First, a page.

It’s worth stating that throughout all the studies I examined, I repeatedly found statements from researchers that the variables between individual breeds is far too great to be helpful. For example, in Genetics and Social Behavior of the Dog, Scott and Fuller state that

“Even within purpose-bred pure breeds, however, there is a considerable variation in behavioral traits. Within a breed, some strains or lineages may be more predisposed to antagonistic behavior than others, but genetic background alone is not predictive of the agonistic behavioral response of individual animals.”

In her comparison of the sensory development of domestic dogs and wolves, Kathryn Lord concludes that “Substantial individual and breed differences exists in the precise timing and quality of the socialization process.”

The strong influence of breed on behavior was true for many clusters of behavior considered to be related to bite inhibition as well, such as aggression, biddability, shyness, boldness and so on.  This leads me to believe that not only is genetics responsible for more qualities than we think, but that a study done on one breed may not give us insight into another breed.  This could be true not only for behavior, but for behavior modification medications and treatments too.

What should we change?

Bite inhibition training gives the public the impression that dogs who play with other dogs as puppies are safer towards humans as adult dogs and that simply has no evidence to support it. Meanwhile, loads of time is being spent on dog-dog interaction throughout a dog’s entire life with unintended consequences. Valuable time in puppy classes are being spent on the social aspect of puppy play when research suggests that the time for that peaks at 7 weeks, before most puppies are enrolled in class.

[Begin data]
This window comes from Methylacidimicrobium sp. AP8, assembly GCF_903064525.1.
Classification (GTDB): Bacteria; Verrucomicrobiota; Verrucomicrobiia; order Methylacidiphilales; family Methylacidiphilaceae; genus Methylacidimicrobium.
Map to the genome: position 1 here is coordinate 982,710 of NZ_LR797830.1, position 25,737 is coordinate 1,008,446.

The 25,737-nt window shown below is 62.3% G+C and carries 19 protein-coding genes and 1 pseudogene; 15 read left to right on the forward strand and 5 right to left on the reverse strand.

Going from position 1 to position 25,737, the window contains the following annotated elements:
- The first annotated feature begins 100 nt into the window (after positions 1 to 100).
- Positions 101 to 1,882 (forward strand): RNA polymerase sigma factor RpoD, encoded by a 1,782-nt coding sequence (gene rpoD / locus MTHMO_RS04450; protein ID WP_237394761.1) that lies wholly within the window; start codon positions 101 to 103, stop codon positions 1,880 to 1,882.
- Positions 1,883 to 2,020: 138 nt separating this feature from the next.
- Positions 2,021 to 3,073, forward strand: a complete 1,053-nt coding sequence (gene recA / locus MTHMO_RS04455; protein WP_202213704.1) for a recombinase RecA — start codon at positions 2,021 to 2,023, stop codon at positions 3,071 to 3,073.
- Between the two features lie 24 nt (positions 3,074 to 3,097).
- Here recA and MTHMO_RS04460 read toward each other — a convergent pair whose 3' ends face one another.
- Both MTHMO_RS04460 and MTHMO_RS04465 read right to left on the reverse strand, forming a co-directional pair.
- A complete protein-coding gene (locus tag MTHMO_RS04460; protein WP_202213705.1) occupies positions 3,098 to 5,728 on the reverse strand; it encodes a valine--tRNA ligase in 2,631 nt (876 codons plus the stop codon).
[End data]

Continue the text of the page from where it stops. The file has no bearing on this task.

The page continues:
Until further studies have been completed, it is my conclusion that we are in the dark. The topic of bite inhibition should not be brought into a puppy class curriculum. Owners should be taught that all dogs can bite with the full force of their physical ability and that nothing we know can fully predict that they never will, which is why lowering fear and stress, and respecting lower-level aggressive behavior such as growling is vital to reducing the numbers of dog bites. All owners should be taught the signs of antagonistic dog behavior and practice proper socialization and exposure to all aspects of human-life with their puppies. Until there is evidence to support its benefits, puppy play should be eliminated from class time and owners should be taught how to find appropriate, tolerant and adult dogs—ideally that are likely to be in the puppy’s life regularly—for their puppy to socialize with.

 

Kama Brown, CPDT-KA has been working with dogs since 2003 in St. Louis, MO. She teaches classes for competitive dog sports and overly-reactive dogs and is a failed foster mom to three big, black dogs. She spends her weekends promoting enrichment and scent games and can be reached at contact@forstadog.com.